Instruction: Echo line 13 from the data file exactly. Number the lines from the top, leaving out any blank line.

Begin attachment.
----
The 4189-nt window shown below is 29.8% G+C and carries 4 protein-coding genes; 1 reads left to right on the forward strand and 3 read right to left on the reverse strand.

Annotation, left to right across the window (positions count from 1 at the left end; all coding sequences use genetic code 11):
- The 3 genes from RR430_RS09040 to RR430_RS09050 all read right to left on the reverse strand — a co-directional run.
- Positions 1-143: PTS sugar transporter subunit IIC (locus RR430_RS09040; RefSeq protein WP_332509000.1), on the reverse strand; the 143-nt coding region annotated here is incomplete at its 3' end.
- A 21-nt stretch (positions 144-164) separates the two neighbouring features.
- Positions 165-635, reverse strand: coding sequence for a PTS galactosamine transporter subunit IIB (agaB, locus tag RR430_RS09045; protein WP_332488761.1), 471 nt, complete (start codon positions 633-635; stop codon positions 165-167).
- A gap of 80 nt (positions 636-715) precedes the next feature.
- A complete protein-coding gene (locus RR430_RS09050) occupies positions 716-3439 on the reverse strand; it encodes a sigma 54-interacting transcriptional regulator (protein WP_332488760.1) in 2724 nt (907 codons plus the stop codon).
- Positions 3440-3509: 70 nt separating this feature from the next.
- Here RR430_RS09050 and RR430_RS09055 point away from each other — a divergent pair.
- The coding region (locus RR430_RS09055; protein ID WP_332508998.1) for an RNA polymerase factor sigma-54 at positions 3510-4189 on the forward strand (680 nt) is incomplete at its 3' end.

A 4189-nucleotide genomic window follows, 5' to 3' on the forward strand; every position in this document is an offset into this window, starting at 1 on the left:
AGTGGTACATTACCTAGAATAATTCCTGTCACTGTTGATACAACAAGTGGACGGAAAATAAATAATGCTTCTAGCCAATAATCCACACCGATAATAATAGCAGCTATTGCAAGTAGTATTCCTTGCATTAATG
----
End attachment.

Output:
AGTGGTACATTACCTAGAATAATTCCTGTCACTGTTGATACAACAAGTGGACGGAAAATAAATAATGCTTCTAGCCAATAATCCACACCGATAATAATAGCAGCTATTGCAAGTAGTATTCCTTGCATTAATG